1
\$\begingroup\$

I'm working on a 4 layer PCB with internal 2 layers being power and GND... 2 outside layers are signal. Is it better to have a pour on the outside layers or just leave them empty except for the signals?

\$\endgroup\$
  • 1
    \$\begingroup\$ I "usually" put GND pours on the outer layers and stitch them to the inner grounds. \$\endgroup\$ – Dejvid_no1 Jun 17 '14 at 14:09
  • \$\begingroup\$ I don't think there's much point in doing pours on the outer layers unless you're using them as an extra power plane, but I don't think it makes much difference either way. \$\endgroup\$ – Spehro Pefhany Jun 17 '14 at 14:41
  • \$\begingroup\$ I guess what I'm asking is - is there a reason (benefit or disadvantage) for doing or not doing a pour on the external layers. \$\endgroup\$ – Pugz Jun 17 '14 at 15:31
  • 1
    \$\begingroup\$ I think having pours on external layers is good as they shield internal layers from ambient noise. The point is that you'd better use internal layers for signal and external ones for power. \$\endgroup\$ – Vladimir Cravero Jun 17 '14 at 15:41
  • 1
    \$\begingroup\$ @Pugz There's a slight advantage for reducing impedance and better shielding, and a slight disadvantage in decreasing yield because of more possibility of shorting. Probably not worth the trouble except in special cases (eg. RF front end etc.). Solid internal ground planes make the board pretty quiet anyway. \$\endgroup\$ – Spehro Pefhany Jun 17 '14 at 15:57
3
\$\begingroup\$

Back in the days, pouring all layers was done in order to minimize the amount of copper etched during the PCB manufacturing process. The more homogeneous amount of copper across the PCB the better is the etching process.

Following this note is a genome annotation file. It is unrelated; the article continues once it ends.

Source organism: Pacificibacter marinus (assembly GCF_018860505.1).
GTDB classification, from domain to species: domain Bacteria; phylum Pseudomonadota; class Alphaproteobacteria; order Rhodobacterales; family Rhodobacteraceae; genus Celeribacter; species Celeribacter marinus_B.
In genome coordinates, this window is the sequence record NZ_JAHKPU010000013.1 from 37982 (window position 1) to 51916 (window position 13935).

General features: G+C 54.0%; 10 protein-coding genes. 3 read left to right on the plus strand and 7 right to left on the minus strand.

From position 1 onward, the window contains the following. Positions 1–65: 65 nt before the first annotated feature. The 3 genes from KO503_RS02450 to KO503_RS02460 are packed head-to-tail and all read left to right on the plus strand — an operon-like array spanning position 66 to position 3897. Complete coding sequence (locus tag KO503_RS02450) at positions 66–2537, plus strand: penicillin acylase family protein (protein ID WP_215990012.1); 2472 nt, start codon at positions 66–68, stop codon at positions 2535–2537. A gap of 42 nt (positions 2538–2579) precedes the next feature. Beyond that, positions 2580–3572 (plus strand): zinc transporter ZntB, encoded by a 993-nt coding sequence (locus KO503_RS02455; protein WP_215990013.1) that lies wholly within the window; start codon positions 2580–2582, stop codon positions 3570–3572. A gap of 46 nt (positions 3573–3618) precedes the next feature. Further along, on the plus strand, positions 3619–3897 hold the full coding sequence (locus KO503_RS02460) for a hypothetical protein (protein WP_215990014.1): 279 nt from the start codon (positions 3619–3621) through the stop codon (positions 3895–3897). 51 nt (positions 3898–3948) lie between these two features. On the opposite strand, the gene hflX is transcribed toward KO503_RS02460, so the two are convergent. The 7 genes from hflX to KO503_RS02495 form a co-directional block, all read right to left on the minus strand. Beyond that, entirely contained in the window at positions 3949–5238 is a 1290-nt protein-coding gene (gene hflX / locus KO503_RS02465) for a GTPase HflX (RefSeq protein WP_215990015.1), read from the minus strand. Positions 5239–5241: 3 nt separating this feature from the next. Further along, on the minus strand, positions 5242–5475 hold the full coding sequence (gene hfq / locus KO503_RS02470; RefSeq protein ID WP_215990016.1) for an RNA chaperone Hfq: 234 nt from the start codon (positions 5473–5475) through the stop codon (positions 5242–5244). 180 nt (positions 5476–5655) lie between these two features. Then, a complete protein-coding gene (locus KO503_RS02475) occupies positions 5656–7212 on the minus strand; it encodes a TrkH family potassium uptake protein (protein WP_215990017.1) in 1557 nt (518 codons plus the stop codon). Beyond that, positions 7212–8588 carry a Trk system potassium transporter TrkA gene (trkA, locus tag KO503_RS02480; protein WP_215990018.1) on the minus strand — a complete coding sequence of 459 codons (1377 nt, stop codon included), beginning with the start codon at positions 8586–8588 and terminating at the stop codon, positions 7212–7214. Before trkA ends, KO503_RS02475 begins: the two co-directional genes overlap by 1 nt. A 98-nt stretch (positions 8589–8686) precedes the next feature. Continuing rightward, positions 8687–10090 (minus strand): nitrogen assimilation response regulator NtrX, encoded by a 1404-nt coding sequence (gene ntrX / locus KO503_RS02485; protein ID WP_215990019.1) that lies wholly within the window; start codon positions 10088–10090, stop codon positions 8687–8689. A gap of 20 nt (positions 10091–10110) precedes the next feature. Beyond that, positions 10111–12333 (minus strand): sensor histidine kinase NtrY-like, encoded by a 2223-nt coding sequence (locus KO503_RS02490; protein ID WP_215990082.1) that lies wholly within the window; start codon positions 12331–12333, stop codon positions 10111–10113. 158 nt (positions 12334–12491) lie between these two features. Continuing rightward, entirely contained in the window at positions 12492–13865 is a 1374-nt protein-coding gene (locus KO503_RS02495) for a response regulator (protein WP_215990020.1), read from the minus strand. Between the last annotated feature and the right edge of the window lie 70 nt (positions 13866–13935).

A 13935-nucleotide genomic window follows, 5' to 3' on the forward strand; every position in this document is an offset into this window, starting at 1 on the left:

Nowadays there is no point in pouring with copper all layers

Pouring outer layer doesn't improve the shielding and the impedance necessarily. These are critical points and they must be considered in a proper way.

In general, you don't need to pour outer layers.

\$\endgroup\$
1
\$\begingroup\$

Ground pours on layers other than the ground plane is generally not needed. One exception occurs if you are using SMT power devices (and even some thru-hole) the do their heatsinking via the pc board. In that case, having a nice big copper area directly under the device can be a very good thing.

\$\endgroup\$

Your Answer

By clicking “Post Your Answer”, you agree to our terms of service, privacy policy and cookie policy

Not the answer you're looking for? Browse other questions tagged or ask your own question.